15:36 GMT28 January 2021
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    On 13 January, the US House of Representatives voted 232 to 197 in favour of impeaching - for the second time in one year - President Donald Trump, in the wake of the deadly Capitol Hill attack, over "incitement of insurrection". US political observers discussed the split within the GOP, and Trump's political future.

    On Wednesday, the House impeached the US president for a second time. In stark contrast to the December 2019 impeachment vote, which divided the lower chamber along party lines, this time 10 Republican representatives joined their Democrat peers. The move prompted a backlash from some GOP lawmakers: Rep. Jim Jordan (R-Ohio) called to expel Rep. Liz Cheney (R-Wyo.) from Republican House leadership for her endorsement of the anti-Trump move.

    Why Did Ten GOP Representatives Vote With Dems to Impeach?

    Those who voted for impeaching Trump were worried that there could be more violence unless they took a more direct stance, suggests John A. Tures, professor of political science at LaGrange College, adding that lawmakers are deeply concerned, "because America has never had anything like that".

    Although Trump supporters "are going to be angered by the vote", the academic believes that "it'll be good for the country, because something has to be done so that this can never happen again".

    Tures insists that House Democrats were right to fast-track impeachment: "It would have been more damaging, more firm if Democrats had said ‘well, let's just wait out the next two weeks’ and have not taken an active stance", he said, adding, "I think that would have emboldened those who want to overthrow the existing government or the existing power structure".

    It is hardly surprising that some Republicans voted to charge Trump with "incitement of insurrection", Tures notes, suggesting that many more GOP representatives supported the second impeachment but were "afraid of what might happen if they vote for it".

    "A lot of the members of the Republican Party were pretty scared", the academic presumed. "I think they were intimidated by protesters; those protesters who are probably more likely to come from their districts".

    Republican and Democratic Parties Behave as 'Two Wings of Same Bird'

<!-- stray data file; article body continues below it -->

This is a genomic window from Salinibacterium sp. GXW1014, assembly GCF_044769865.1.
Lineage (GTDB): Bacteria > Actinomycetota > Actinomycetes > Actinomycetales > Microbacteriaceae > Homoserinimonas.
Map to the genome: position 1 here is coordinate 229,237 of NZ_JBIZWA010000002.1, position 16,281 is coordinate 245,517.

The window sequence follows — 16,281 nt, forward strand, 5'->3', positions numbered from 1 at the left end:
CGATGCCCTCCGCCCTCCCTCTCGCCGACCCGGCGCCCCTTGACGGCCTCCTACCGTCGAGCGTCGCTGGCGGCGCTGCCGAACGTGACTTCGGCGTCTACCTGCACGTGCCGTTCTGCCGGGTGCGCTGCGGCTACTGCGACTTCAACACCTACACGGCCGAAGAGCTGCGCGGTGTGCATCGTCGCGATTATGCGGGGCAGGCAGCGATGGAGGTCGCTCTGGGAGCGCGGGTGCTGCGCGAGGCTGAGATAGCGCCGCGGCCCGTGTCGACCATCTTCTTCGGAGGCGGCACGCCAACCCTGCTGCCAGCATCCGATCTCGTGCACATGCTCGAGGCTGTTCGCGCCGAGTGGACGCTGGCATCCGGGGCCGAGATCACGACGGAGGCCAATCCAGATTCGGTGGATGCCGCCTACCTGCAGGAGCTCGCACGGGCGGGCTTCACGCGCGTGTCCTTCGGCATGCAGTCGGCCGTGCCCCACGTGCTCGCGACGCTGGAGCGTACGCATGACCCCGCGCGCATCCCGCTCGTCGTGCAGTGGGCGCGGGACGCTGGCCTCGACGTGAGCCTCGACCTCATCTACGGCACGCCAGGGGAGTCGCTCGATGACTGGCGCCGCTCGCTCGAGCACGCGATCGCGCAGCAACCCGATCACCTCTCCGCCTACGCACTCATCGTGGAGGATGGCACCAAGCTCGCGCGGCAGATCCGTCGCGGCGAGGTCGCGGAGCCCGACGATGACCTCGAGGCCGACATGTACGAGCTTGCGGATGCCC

Dr. Nicholas Waddy, associate professor of history at SUNY Alfred, opines that the second impeachment was illegitimate, ill-advised, rushed, and inappropriate, suggesting that Trump did not call for his supporters to attack the Capitol and that the unrest could be partially blamed on a lack of adequate security at the Capitol. The 10 Republicans out of the 211 in the House voted to impeach Trump, a disappointment for the academic.

    "But I'm not too surprised because I think there's a certain level of exhaustion with President Trump", he offers. "And of course, the mob that attacked the Capitol was a threat to the congressmen themselves. So to be honest, if there's any surprise in the situation it is that more Republicans didn't vote to impeach President Trump".

    Mike Felton, a Republican and a Trump supporter, suggests that the outcome of the House impeachment vote indicates that "there's only one party left in the United States," adding, "There is not a Republican and a Democratic party, they're both different wings of the same bird", he says, denying accusations that Trump "incited violence" during the latter's 6 January rally on the White House lawn preceding the violent attack.

    "There are no credible grounds on which to impeach Trump", believes Zachary Finder, a conservative veteran and grassroots activist. "According to CNN, investigators believe the Capitol riot was planned and not inspired by President Donald Trump. But Democrats impeached before they had any information from investigators".